Seam is an album of stitches that holds together like a garment. To create the album, Steinbrüchel + Cory Allen cut pieces of sound from sonic fabric: scraps, strips, mismatched corners and unwanted fragments. Each tried to make something of the assortment, then sent the incomplete project to the other, who in turn tackled the order, the reason, the arrangement. A skeleton began to form, like the beginnings of a box puzzle: an image, a corner, a piece that didn’t quite belong here but might belong there. A tone matched a tone; a note offset a note. As the artists continued to correspond, they began to see increased possibilities. A string might connect these two patches; an overlap might cover this incongruity. The result is an album whose art reflects its contents, a patchwork quilt that flows with complementary sounds.
In its current form, Seam is a single work: six longer tracks connected by seven shorter tracks. The bridgework is as important as the primary pieces, in the same way as a series of borders is just as important as a quilt’s more obvious contents. The album flows in a manner that one would call “seamless” even if one were unaware of the title. One is not supposed to see the seams, but at the same time, an awareness of their locations can increase one’s appreciation of the craft. Because the album flows so well, it produces a restful feeling; this despite the fact that the individual noises can be as lulling as bells or as gently abrasive as crossed wire static. ”Seam 5″ is particularly effective due to this contrast between light and dark. At their juncture, neither seems opposed to the other. When white noise arises toward the track’s end, the listener grows even more appreciative, realizing that the two artists have made a joint decision not to play it safe: to make an ambient album that starts as wallpaper, then rips itself off the floor and starts walking around the house, looking for a new host. Even the end and the beginning of the album are the same: a perfect seam waiting to be recognized by an immediate replay.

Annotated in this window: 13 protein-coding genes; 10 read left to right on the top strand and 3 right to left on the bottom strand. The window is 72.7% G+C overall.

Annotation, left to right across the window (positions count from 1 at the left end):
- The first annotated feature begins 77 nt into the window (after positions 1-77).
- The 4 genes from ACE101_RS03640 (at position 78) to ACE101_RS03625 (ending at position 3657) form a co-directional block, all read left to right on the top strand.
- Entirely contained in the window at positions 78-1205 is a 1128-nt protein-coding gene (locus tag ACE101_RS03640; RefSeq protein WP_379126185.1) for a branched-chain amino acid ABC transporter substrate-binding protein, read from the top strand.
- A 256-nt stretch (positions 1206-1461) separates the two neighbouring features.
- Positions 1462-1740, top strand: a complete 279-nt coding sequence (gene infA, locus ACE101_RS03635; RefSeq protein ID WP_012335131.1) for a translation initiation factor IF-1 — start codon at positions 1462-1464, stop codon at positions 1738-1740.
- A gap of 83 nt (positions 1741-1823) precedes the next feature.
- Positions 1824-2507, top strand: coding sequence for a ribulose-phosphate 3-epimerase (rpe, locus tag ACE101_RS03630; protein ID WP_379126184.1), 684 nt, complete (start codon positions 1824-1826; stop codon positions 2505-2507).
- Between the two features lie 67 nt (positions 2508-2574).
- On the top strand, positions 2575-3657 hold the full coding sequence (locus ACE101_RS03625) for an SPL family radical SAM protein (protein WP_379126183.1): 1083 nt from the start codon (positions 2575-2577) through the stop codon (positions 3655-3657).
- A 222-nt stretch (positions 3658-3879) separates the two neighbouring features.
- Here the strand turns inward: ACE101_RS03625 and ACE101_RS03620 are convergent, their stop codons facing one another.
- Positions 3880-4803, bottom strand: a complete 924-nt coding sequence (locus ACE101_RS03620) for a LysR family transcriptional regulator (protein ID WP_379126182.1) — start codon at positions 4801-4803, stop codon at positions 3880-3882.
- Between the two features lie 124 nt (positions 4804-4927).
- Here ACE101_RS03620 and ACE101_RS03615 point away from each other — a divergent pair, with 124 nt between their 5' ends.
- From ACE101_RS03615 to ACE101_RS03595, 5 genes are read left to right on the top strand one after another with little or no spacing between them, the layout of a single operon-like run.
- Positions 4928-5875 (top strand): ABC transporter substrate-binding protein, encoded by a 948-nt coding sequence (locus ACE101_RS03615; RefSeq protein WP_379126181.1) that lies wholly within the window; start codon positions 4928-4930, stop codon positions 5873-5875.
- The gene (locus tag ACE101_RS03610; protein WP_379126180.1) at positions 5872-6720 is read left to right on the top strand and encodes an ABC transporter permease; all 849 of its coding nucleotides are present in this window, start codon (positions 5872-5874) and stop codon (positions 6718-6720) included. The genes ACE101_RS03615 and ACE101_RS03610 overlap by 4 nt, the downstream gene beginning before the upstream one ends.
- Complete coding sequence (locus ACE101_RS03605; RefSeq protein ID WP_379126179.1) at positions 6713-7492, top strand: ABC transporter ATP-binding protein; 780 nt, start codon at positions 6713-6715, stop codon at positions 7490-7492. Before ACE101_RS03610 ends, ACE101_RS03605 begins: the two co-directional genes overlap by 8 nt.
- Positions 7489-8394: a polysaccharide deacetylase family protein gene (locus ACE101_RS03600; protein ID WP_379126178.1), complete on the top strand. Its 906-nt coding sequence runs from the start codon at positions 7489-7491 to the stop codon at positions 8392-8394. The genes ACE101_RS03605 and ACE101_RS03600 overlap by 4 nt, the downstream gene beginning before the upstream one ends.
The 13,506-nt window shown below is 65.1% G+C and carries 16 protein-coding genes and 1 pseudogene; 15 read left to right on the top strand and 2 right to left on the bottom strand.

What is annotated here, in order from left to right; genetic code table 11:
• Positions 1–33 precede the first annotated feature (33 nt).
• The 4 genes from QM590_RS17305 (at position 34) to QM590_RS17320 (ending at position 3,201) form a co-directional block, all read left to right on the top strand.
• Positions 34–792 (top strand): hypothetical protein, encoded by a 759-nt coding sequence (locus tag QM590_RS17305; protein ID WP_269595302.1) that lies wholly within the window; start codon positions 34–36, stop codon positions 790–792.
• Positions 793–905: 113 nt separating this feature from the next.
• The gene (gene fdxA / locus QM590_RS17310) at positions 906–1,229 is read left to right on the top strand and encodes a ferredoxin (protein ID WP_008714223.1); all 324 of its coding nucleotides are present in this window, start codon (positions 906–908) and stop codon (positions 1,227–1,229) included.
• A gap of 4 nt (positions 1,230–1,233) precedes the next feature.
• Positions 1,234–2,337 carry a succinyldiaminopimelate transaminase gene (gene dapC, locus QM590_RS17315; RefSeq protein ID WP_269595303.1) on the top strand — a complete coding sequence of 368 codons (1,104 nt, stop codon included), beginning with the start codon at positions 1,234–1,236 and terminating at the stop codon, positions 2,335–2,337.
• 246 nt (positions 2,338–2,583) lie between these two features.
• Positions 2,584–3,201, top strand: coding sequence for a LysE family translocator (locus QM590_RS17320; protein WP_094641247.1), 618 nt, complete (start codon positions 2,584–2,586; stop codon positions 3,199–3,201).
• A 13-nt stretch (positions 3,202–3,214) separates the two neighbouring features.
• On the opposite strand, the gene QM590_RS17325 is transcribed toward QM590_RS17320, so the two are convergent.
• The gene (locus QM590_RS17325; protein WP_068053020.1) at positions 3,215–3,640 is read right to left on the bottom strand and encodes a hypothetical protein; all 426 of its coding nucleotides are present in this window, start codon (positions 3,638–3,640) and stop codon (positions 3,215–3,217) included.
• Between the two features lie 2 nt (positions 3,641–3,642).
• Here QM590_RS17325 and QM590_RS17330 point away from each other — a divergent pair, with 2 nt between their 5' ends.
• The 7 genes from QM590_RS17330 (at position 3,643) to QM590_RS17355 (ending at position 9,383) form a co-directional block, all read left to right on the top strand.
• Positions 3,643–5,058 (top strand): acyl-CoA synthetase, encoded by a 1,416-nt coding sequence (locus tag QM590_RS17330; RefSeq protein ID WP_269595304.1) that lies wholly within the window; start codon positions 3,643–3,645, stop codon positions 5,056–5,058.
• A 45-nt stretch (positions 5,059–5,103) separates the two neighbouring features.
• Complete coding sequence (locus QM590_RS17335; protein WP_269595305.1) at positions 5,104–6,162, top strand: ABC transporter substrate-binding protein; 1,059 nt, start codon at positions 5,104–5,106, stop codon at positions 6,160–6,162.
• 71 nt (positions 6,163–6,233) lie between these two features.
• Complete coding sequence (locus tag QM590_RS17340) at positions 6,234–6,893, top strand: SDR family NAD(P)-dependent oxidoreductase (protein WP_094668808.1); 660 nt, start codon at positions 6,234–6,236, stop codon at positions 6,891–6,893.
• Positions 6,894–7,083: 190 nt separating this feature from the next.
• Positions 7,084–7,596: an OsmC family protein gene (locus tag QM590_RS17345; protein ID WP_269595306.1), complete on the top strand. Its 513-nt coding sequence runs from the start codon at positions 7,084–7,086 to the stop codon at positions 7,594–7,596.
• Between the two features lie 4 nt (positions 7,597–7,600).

By this stage, it’s impossible to tell who’s got the dark thread and who’s got the light. Suffice it to say that each artist has a needle, a thread, and a keen sense of stitching. Their combined efforts create a work that is warm enough to be worn and yet attractive enough to be framed. (Richard Allen)